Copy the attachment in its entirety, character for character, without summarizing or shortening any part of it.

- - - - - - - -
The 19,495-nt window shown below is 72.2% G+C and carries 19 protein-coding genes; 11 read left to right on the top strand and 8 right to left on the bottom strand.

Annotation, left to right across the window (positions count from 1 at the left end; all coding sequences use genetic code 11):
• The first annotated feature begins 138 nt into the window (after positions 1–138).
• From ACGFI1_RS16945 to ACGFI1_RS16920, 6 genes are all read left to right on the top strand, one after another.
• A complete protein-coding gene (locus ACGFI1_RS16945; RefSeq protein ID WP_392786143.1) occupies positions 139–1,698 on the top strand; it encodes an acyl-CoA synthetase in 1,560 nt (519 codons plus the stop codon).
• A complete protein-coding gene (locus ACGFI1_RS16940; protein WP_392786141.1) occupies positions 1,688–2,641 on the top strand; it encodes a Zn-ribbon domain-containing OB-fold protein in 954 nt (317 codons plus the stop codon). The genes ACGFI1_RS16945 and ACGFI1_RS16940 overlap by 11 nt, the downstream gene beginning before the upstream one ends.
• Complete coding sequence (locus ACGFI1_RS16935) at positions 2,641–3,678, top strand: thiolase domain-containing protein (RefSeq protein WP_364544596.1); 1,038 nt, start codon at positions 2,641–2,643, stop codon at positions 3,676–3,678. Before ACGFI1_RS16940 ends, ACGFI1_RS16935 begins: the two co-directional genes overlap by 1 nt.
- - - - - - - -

The 19,495-nt window shown below is 72.2% G+C and carries 19 protein-coding genes; 11 read left to right on the top strand and 8 right to left on the bottom strand.

Annotation, left to right across the window (positions count from 1 at the left end; all coding sequences use genetic code 11):
• The first annotated feature begins 138 nt into the window (after positions 1–138).
• From ACGFI1_RS16945 to ACGFI1_RS16920, 6 genes are all read left to right on the top strand, one after another.
• A complete protein-coding gene (locus ACGFI1_RS16945; RefSeq protein ID WP_392786143.1) occupies positions 139–1,698 on the top strand; it encodes an acyl-CoA synthetase in 1,560 nt (519 codons plus the stop codon).
• A complete protein-coding gene (locus ACGFI1_RS16940; protein WP_392786141.1) occupies positions 1,688–2,641 on the top strand; it encodes a Zn-ribbon domain-containing OB-fold protein in 954 nt (317 codons plus the stop codon). The genes ACGFI1_RS16945 and ACGFI1_RS16940 overlap by 11 nt, the downstream gene beginning before the upstream one ends.
• Complete coding sequence (locus ACGFI1_RS16935) at positions 2,641–3,678, top strand: thiolase domain-containing protein (RefSeq protein WP_364544596.1); 1,038 nt, start codon at positions 2,641–2,643, stop codon at positions 3,676–3,678. Before ACGFI1_RS16940 ends, ACGFI1_RS16935 begins: the two co-directional genes overlap by 1 nt.